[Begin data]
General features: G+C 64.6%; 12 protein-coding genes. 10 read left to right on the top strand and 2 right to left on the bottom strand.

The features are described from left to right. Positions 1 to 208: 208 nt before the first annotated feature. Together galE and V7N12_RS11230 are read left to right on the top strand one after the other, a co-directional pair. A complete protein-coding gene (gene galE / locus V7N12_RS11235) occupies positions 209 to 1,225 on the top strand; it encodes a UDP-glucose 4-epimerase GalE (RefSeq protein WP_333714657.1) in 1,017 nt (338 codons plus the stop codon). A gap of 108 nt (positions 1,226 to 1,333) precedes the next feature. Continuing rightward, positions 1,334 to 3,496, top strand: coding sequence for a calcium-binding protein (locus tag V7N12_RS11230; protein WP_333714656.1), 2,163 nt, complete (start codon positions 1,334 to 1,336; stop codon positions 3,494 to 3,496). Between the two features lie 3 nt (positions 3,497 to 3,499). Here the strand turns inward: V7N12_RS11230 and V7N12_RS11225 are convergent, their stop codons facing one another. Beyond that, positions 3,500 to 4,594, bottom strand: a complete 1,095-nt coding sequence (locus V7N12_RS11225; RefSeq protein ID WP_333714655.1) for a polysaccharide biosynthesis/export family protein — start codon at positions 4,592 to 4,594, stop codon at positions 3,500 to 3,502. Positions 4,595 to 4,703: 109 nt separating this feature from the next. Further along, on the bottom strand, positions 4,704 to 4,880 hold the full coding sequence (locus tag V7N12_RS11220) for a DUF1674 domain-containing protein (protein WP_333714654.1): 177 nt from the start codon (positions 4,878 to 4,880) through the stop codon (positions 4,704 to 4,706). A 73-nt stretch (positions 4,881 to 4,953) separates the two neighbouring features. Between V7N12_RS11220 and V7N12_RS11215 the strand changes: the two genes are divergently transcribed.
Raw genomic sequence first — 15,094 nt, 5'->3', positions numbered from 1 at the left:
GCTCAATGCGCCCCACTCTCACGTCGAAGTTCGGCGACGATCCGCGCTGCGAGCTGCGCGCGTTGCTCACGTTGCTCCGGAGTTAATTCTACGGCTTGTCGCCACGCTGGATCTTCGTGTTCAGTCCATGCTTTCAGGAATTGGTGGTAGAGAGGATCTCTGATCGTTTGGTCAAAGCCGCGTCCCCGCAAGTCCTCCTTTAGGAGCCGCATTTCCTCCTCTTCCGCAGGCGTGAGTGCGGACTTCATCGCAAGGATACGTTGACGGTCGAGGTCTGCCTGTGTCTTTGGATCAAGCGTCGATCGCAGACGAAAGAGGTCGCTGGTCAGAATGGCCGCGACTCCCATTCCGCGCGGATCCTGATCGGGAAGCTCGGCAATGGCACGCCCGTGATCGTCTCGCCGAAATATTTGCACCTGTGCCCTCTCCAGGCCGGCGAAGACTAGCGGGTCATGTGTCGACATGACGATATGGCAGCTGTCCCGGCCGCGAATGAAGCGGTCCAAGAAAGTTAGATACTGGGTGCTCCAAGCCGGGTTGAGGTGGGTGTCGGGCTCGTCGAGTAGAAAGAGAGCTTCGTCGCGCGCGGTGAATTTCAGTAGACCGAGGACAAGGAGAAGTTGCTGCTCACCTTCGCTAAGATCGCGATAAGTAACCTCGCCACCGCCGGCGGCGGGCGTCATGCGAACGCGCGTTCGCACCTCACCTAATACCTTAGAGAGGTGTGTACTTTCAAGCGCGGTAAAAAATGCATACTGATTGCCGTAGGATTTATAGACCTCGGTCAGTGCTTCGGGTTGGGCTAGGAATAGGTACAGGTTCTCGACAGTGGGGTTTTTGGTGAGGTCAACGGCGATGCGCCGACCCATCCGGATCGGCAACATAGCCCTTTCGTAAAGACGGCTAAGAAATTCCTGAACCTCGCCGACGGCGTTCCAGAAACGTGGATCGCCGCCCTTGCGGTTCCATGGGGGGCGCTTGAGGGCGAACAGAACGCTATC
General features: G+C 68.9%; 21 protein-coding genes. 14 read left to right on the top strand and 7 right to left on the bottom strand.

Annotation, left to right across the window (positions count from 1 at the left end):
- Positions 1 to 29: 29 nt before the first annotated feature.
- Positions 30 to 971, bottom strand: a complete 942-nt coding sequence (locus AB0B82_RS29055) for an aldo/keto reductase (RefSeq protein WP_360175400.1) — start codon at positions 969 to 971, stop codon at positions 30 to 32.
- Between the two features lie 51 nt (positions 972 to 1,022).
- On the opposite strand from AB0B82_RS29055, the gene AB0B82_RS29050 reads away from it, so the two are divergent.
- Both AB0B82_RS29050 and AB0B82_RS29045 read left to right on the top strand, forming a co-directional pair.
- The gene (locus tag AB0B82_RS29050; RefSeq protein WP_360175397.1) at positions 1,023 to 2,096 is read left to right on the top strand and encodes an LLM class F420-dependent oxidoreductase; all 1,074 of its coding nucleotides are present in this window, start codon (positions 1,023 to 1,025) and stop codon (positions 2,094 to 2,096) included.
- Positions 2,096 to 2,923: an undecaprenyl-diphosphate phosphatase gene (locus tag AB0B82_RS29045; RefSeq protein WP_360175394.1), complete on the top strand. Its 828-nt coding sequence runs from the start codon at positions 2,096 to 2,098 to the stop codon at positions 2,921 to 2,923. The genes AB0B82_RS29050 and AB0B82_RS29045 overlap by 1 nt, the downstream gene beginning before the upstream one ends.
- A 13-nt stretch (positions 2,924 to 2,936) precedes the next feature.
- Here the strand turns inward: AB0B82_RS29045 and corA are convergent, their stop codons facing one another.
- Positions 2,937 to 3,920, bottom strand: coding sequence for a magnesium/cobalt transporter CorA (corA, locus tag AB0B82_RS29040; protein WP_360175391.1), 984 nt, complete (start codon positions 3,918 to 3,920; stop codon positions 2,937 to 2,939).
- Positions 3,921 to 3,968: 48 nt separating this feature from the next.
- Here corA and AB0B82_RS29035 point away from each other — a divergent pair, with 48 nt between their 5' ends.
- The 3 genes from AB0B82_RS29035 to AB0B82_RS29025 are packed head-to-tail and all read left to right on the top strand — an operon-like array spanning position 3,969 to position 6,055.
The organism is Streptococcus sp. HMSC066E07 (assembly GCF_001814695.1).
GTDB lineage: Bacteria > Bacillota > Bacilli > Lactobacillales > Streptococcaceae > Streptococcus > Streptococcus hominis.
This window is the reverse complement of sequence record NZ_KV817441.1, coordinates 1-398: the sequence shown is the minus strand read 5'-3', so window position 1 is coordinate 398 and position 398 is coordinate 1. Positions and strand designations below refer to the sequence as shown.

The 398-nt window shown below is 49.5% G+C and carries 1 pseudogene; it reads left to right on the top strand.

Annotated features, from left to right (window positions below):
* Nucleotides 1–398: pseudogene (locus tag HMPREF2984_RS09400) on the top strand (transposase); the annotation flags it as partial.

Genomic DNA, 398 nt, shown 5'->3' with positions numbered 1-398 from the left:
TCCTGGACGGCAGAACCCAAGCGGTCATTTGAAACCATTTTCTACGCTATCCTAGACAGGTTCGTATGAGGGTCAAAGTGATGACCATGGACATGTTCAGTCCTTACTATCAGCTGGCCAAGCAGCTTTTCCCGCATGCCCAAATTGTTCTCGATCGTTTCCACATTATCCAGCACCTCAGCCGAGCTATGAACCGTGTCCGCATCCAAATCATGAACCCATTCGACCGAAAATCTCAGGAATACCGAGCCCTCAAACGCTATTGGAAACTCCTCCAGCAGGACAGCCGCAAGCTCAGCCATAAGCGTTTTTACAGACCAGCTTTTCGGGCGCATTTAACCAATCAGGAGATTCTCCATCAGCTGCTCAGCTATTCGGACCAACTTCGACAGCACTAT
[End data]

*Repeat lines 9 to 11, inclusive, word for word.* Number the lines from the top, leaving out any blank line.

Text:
- Between the two features lie 51 nt (positions 972 to 1,022).
- On the opposite strand from AB0B82_RS29055, the gene AB0B82_RS29050 reads away from it, so the two are divergent.
- Both AB0B82_RS29050 and AB0B82_RS29045 read left to right on the top strand, forming a co-directional pair.